Deep learning is a machine learning technique that teaches computers to do what comes naturally to humans: learn by example. We know our brain consists of a complex, highly parallel, and a highly connected network of neurons. There are billions of such interconnected neurons, which take numerous inputs and give numerous outputs to further neurons. In Deep Learning, we try to teach a machine the same way by which we learn ie., by a network of such neurons. Let’s understand Neural Network with a small story. Say you have a 5 year old kid and you 5-year-oldt the school daily. Every day he sees this on the road he asks you, “Dad what is this ?”
This article is intended for practitioners who might not necessarily be statisticians or statistically-savvy. The mathematical level is kept as simple as possible, yet I present an original, simple approach to test for randomness, with an interesting application to illustrate the methodology. This material is not something usually discussed in textbooks or classrooms (even for statistical students), offering a fresh perspective, and out-of-the-box tools that are useful in many contexts, as an addition or alternative to traditional tests that are widely used. This article is written as a tutorial, but it also features an interesting research result in the last section.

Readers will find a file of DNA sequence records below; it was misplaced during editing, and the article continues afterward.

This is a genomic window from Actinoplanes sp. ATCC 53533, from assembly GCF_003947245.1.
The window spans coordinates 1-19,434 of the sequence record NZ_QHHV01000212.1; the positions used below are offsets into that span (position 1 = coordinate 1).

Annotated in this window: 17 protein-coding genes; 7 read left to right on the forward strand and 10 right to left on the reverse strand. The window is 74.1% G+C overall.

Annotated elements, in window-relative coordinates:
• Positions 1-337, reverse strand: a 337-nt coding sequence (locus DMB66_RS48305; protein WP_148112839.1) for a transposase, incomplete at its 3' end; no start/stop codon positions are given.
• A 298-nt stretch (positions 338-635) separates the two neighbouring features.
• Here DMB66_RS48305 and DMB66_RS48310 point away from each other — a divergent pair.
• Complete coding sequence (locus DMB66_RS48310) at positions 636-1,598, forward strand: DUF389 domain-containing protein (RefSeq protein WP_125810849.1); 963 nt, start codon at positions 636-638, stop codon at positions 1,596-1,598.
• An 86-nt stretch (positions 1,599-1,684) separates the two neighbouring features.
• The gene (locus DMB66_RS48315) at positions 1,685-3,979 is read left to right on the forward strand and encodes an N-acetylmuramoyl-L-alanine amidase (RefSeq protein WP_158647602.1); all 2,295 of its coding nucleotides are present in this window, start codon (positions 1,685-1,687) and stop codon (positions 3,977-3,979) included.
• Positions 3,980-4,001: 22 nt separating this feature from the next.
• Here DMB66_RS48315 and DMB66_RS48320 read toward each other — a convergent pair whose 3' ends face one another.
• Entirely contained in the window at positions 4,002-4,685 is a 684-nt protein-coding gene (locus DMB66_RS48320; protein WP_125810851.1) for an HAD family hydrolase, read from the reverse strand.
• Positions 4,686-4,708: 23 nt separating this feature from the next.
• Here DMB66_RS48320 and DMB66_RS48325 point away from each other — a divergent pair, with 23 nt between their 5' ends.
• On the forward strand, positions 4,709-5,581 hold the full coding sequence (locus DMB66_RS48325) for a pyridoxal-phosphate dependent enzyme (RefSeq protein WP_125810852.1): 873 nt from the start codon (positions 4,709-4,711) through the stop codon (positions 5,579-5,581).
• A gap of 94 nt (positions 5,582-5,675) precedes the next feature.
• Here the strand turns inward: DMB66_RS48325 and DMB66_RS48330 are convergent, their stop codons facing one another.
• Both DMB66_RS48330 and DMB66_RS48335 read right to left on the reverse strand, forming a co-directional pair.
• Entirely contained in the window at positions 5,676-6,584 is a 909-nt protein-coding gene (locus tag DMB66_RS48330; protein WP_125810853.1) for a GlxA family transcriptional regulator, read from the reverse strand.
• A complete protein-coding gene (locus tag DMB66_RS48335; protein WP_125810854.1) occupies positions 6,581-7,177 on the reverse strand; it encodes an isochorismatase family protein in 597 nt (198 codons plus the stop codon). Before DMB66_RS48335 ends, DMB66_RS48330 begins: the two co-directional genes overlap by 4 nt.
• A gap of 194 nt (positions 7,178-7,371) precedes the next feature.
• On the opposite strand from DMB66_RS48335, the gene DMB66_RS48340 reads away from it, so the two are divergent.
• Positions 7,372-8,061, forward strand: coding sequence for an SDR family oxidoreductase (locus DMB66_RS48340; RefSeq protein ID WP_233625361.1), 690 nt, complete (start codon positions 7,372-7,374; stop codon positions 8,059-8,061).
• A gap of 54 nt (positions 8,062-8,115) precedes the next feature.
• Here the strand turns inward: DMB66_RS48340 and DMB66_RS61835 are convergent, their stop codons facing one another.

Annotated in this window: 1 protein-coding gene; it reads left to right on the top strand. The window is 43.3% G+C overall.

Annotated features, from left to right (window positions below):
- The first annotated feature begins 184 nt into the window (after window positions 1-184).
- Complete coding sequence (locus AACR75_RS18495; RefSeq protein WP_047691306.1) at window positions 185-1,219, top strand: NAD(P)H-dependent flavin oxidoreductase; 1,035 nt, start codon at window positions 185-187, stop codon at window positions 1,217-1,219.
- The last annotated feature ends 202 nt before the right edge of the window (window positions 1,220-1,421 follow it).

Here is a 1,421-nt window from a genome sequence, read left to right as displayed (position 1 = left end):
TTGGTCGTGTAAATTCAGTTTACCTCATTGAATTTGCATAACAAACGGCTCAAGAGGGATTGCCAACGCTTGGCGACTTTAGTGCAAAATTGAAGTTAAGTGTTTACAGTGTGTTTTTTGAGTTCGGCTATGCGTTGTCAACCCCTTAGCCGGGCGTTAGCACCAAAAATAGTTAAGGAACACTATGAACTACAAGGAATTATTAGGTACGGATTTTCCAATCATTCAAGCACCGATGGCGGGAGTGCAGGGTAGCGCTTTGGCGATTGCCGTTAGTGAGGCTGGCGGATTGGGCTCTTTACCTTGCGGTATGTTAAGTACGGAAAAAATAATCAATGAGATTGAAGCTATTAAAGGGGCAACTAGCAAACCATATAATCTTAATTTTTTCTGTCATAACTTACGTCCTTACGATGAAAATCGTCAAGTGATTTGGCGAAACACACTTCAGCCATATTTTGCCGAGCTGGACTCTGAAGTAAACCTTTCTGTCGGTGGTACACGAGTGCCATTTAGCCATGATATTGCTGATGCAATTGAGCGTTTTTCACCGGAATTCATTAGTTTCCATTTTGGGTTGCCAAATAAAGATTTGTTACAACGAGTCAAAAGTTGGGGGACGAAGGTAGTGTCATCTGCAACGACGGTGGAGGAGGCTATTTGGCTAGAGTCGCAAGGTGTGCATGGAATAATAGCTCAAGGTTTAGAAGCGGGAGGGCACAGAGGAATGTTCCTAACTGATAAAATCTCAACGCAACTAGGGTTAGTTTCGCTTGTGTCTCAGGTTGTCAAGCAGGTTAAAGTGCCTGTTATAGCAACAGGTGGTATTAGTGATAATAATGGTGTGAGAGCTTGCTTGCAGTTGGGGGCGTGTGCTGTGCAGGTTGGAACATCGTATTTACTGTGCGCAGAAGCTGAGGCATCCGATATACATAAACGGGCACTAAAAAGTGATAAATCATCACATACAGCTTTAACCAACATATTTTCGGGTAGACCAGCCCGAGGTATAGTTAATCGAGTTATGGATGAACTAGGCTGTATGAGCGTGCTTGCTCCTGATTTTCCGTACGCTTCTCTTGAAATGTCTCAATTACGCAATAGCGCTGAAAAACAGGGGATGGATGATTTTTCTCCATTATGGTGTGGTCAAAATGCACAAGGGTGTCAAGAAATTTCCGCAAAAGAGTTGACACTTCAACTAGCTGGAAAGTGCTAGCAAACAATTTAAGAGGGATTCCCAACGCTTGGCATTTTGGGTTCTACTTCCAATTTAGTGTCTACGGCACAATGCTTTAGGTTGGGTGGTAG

The EU’s new data privacy rules, the General Data Protection Regulation (GDPR), will have a negative impact on the development and use of artificial intelligence (AI) in Europe, putting EU firms at a competitive disadvantage compared with their competitors in North America and Asia. The GDPR’s AI-limiting provisions do little to protect consumers, and may, in some cases, even harm them. The EU should reform the GDPR so that these rules do not tie down its digital economy in the coming years.
Deep learning has emerged as a powerful machine learning technique that learns multiple layers of representations or features of the data and produces state-of-the-art prediction results. Along with the success of deep learning in many application domains, deep learning is also used in sentiment analysis in recent years. This paper gives an overview of deep learning and then provides a comprehensive survey of its current applications in sentiment analysis.
There are amazing introductions, courses and blog posts on Deep Learning. I will name some of them in the resources sections, but this is a different kind of introduction.
Since its inception over 40 years ago, when S (R’s predecessor) was just a sketch on John Chambers’ wall at Bell Labs, R has always been a language for providing interfaces.